In combat, in a variety of catacombs full of traps, or outside in the wilderness, where snowstorms, earthquakes, and boiling lava can harm you, the health of the entire party is displayed at all times. For that developers had to sacrifice the length of names. The Secret of the Inner Sanctum did fit my nickname on the screen while the sequel didn’t.
However, the more you comprehend the depth and variety that the world of CRON offers, which was at the time one of the most complex and detailed, the more lack of any information about changes happening around annoys you. The status of each character at any given moment is defined by 24 variables. If you take a drink from some magical spring or touch some unidentified object these variables can change. But the game won’t tell you which ones precisely, by what amount, and for how long. Perhaps Van Caneghem himself was keeping pieces of paper with sets of characters’ parameters close to the keyboard as he was accustomed to since playing tabletop D&D and tracked the changes by comparing them to what was currently on the screen. I had to just take screenshots of the character status screen where all the numbers are displayed, before and after the interaction, and look for the differences. Though even that approach doesn’t work well in all situations. And neither of two seems convenient to me, so it only adds up some dull routine to the already long list of chores like manual mapping, recording all the information, memorizing spells and properties of items.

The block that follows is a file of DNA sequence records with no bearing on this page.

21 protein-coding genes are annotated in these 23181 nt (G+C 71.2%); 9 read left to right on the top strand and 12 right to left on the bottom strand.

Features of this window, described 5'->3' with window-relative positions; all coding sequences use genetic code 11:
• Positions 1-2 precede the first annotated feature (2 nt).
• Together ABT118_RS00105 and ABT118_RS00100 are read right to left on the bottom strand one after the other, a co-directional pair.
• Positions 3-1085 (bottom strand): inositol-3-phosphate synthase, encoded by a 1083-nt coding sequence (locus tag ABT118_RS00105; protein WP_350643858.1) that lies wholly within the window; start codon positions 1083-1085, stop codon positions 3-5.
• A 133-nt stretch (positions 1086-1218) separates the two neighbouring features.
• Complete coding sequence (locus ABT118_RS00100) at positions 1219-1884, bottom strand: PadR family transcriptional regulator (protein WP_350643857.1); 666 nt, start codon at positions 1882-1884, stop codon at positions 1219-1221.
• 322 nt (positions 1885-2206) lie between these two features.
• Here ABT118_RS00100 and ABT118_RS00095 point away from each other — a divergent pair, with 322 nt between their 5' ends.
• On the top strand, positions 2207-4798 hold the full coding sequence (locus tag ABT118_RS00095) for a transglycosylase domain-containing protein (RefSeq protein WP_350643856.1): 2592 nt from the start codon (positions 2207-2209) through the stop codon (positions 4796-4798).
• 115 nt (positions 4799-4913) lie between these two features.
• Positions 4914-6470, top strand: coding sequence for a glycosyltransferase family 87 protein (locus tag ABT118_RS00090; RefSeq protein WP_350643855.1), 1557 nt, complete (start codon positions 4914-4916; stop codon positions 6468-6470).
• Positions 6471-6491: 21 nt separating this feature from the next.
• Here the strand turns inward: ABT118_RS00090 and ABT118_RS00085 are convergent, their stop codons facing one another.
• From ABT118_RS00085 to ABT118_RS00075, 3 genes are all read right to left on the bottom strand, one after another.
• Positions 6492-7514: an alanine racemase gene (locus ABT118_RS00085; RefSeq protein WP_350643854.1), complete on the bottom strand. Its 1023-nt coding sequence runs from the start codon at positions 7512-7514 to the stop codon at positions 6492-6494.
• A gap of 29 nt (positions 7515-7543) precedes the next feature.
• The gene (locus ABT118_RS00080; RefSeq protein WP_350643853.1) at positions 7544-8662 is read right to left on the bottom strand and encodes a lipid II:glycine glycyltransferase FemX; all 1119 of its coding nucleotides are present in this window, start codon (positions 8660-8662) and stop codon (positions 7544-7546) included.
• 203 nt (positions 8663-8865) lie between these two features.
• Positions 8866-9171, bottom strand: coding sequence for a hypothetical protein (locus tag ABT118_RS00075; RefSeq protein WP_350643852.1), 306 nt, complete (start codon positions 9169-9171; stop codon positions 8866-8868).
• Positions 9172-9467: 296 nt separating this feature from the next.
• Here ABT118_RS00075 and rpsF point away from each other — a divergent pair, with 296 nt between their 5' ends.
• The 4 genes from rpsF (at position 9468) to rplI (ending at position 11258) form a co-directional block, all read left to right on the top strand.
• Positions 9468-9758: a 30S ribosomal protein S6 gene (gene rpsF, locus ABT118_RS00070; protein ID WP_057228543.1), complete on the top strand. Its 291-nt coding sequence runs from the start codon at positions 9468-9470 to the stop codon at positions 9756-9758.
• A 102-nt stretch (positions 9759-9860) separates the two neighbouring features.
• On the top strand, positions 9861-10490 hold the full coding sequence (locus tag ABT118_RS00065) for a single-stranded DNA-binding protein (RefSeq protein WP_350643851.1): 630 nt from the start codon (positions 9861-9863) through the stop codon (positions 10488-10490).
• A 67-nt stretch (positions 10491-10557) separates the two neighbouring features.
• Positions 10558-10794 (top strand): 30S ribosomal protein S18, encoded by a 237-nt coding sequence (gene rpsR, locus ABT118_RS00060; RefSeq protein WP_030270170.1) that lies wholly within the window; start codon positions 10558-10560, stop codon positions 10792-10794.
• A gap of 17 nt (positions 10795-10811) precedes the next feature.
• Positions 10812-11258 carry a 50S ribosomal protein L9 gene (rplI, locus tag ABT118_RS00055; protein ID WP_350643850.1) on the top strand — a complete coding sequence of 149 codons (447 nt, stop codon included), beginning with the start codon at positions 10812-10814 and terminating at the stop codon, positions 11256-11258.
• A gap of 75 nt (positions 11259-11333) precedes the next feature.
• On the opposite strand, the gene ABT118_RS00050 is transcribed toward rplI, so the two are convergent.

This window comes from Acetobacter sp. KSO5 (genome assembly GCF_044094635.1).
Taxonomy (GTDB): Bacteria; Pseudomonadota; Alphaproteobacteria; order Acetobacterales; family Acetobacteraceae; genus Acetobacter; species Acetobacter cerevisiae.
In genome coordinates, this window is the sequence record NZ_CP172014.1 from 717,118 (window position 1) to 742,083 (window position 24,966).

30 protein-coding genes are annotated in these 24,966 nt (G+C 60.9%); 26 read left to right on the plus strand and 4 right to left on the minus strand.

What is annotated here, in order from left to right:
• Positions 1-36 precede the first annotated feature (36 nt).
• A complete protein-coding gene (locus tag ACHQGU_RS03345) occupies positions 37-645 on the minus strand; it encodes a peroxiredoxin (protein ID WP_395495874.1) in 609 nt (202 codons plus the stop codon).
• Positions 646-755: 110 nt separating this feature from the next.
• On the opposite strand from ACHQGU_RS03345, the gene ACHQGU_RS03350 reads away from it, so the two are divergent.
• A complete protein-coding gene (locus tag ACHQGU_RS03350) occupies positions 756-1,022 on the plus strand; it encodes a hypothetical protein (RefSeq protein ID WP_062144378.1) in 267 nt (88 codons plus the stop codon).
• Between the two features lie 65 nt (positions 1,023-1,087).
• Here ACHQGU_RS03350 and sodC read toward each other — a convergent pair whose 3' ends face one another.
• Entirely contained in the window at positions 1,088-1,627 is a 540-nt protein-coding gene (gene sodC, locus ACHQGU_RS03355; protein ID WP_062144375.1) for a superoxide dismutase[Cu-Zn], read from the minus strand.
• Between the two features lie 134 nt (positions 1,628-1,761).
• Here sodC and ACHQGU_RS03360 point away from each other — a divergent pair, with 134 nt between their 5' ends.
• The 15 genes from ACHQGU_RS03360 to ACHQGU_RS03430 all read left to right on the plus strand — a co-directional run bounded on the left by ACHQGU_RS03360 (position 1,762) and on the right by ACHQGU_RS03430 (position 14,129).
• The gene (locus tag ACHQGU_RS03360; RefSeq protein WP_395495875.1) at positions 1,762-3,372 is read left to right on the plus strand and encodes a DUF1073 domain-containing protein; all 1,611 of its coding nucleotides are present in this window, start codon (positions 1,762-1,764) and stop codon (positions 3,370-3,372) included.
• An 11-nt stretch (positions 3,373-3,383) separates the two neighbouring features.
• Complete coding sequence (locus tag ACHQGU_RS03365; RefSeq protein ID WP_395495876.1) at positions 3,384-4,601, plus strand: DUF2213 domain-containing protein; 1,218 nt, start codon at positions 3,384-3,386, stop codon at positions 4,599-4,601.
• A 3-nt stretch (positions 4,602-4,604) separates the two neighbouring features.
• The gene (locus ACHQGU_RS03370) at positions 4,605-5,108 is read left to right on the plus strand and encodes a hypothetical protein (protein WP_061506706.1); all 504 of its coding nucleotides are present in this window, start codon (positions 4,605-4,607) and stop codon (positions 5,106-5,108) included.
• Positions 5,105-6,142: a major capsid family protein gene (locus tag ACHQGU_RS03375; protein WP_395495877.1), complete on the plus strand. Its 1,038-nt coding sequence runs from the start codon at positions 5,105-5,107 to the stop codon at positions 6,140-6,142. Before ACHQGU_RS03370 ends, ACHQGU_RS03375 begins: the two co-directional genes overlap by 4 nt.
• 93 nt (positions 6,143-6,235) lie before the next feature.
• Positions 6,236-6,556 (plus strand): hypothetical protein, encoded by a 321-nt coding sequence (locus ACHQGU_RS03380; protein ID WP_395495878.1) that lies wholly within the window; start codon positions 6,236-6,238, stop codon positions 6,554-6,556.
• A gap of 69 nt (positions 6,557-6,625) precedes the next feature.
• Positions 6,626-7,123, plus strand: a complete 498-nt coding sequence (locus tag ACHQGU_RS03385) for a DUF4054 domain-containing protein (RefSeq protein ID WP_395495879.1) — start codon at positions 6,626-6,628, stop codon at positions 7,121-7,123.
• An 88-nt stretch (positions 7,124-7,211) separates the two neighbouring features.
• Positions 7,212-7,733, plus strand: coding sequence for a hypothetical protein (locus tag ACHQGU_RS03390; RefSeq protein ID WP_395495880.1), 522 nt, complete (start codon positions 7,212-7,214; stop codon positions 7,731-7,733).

The sound is the technology that remained in its infancy in Might and Magic Book Two. There is no music except the one you hear on the title screen and that’s a pity. Wandering through ancient minimalistic catacombs becomes so much more memorable when the soundtrack resonates with your mood. Phantasy Star can confirm. Outside of encounters, there is absolutely nothing to hear except short repetitive sounds of movement to another field and collision with a solid barrier. Next to that, even the poor short loops that indicate victory in a battle or finding loot aren’t that terribly jarring. Having at least something is better than complete auditory deprivation. Also, the adequate saving feature is still missing. You can only save stats and inventories of characters in each of five inns.